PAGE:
Regardless of whether or not you work in digital marketing, you will have used Facebook, Google+, Twitter, Instagram, URL shorteners, or a combination of different Social Media platforms. Many of the posts we write on this blog are designed for people in the digital marketing community, so I wanted to break from the norm and create a ‘handy tips’ post which can be used by anyone who uses Facebook, Twitter or Google+.
The warmer Spring weather will soon be upon us, and the countless holiday pics and videos will soon follow, so here’s 10 simple tips to help you make the most of your social activity.
1. Edit the title or description of any link you post on Facebook
Whenever you post a link, a video, or an image to Facebook, you have the option to edit both the title of the link post and the description. It’s not immediately obvious, but if you hover over either the title or the description of the link content, it turns yellow. This is an indication that the text can be edited. Click once and nothing happens. Click the yellow content twice, and the text or title will turn into an editable textarea;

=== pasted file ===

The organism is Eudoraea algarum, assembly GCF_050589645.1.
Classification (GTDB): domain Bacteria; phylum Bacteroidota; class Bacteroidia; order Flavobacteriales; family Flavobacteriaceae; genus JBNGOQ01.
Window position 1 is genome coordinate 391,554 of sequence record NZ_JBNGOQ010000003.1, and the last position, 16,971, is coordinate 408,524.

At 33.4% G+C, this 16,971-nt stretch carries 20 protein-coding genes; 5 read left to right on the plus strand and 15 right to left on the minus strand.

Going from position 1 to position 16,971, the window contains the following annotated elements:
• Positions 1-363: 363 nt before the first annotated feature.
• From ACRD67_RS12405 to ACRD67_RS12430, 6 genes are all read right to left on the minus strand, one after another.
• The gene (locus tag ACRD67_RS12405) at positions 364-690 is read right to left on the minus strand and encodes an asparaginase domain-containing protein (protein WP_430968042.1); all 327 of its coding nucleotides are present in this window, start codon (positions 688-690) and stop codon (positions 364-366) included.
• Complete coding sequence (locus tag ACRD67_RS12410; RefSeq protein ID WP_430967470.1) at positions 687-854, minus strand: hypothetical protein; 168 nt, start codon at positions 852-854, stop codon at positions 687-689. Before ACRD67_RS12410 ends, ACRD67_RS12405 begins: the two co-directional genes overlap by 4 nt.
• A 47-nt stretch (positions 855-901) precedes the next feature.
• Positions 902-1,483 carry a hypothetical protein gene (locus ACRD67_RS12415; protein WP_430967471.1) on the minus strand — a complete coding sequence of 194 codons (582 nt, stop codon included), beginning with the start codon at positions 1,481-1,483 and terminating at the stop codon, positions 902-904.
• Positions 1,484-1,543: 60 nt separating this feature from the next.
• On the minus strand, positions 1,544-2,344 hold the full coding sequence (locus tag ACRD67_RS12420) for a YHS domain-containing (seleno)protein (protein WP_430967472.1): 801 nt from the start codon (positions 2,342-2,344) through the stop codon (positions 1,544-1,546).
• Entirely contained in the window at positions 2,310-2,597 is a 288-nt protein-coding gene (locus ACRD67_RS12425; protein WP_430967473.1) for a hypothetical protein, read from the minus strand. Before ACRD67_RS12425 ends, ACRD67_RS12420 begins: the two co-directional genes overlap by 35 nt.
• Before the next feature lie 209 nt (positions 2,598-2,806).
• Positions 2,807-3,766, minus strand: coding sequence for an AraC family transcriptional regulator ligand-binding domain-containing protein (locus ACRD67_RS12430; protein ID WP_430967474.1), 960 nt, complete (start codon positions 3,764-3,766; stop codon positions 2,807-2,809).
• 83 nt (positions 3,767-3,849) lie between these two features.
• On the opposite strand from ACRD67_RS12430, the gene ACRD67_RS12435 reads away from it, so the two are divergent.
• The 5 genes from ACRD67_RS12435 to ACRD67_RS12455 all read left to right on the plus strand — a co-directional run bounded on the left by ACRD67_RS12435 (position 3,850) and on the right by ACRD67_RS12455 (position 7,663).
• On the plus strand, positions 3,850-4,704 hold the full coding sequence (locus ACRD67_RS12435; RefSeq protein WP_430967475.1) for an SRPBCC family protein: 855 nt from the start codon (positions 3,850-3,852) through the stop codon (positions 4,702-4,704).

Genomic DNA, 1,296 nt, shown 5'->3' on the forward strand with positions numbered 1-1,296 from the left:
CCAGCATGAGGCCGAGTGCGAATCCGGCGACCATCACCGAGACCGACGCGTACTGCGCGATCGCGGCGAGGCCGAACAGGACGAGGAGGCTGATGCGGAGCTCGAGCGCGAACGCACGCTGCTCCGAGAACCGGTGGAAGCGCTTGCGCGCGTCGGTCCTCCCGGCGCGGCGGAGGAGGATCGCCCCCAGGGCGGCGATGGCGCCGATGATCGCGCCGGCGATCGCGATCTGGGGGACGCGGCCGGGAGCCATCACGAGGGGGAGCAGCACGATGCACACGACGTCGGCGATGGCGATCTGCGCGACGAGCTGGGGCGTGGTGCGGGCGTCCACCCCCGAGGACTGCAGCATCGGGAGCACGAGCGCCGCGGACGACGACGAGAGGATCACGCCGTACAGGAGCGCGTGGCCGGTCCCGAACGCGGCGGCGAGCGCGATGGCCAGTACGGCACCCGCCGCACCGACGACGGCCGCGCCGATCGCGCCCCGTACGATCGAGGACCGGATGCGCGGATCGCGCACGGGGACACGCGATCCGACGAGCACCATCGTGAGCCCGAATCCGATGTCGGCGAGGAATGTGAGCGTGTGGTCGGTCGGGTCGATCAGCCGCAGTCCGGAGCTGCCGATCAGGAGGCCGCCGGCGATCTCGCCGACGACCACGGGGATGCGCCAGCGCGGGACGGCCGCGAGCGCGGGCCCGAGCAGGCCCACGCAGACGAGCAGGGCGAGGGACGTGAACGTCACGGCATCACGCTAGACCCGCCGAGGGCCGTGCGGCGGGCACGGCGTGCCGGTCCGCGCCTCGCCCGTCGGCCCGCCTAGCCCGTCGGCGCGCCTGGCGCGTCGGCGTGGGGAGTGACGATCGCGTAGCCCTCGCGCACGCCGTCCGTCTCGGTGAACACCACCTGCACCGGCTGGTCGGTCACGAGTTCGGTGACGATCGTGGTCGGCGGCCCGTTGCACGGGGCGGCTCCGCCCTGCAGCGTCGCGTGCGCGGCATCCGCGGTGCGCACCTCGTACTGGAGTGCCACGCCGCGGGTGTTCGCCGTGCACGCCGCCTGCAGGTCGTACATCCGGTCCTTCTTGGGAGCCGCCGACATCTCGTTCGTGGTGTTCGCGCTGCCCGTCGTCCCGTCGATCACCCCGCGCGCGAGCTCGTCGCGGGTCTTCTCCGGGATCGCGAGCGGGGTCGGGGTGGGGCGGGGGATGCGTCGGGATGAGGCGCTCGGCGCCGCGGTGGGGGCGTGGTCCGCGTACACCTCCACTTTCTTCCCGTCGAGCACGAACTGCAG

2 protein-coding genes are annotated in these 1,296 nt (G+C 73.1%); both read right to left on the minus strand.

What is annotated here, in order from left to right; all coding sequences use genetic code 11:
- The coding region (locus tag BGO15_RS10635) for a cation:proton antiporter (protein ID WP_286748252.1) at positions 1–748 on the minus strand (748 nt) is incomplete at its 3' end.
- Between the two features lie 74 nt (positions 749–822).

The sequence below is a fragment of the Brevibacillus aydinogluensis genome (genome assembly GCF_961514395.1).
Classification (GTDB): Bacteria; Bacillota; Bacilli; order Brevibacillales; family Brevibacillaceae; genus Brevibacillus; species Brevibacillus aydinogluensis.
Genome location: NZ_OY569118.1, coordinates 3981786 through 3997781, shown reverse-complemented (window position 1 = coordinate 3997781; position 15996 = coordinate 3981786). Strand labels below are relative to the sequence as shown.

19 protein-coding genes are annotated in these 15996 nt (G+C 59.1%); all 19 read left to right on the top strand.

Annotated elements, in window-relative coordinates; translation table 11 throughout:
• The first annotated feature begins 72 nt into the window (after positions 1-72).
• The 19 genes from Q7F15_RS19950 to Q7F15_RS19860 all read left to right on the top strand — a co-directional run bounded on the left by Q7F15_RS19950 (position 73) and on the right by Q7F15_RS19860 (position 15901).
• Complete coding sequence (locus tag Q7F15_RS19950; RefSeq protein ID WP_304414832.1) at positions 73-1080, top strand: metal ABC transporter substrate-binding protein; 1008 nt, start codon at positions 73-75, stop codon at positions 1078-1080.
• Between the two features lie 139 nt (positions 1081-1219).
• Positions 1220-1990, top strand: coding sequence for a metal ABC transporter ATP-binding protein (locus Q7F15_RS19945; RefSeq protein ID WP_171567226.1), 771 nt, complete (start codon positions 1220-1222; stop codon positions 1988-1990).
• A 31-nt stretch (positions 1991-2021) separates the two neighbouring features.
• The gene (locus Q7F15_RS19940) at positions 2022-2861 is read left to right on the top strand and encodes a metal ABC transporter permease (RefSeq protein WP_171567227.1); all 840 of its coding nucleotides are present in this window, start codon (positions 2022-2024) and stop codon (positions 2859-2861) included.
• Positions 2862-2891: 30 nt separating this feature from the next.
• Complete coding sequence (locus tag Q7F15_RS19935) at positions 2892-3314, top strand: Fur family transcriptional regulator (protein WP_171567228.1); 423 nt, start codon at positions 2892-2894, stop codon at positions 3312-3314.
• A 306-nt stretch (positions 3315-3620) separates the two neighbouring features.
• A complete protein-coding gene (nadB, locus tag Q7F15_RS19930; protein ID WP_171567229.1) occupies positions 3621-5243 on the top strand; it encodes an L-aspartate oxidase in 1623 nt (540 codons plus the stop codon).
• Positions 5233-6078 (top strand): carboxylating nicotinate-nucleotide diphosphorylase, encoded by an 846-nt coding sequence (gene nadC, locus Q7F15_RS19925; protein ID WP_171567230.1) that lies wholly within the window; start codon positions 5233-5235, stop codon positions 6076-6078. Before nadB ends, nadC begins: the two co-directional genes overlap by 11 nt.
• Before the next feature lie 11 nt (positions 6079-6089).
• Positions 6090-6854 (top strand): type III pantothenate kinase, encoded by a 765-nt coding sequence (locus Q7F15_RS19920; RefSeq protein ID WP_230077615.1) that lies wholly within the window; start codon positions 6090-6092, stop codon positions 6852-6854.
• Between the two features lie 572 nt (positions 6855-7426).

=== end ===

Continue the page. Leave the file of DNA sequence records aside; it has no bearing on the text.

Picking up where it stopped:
In editable mode, you can change the link title or the description to whatever you like. Click outside the editable text areas to view the result. Once you’re happy, click post. Voila – a personalised link and description for your friends .
2. Resizable Textareas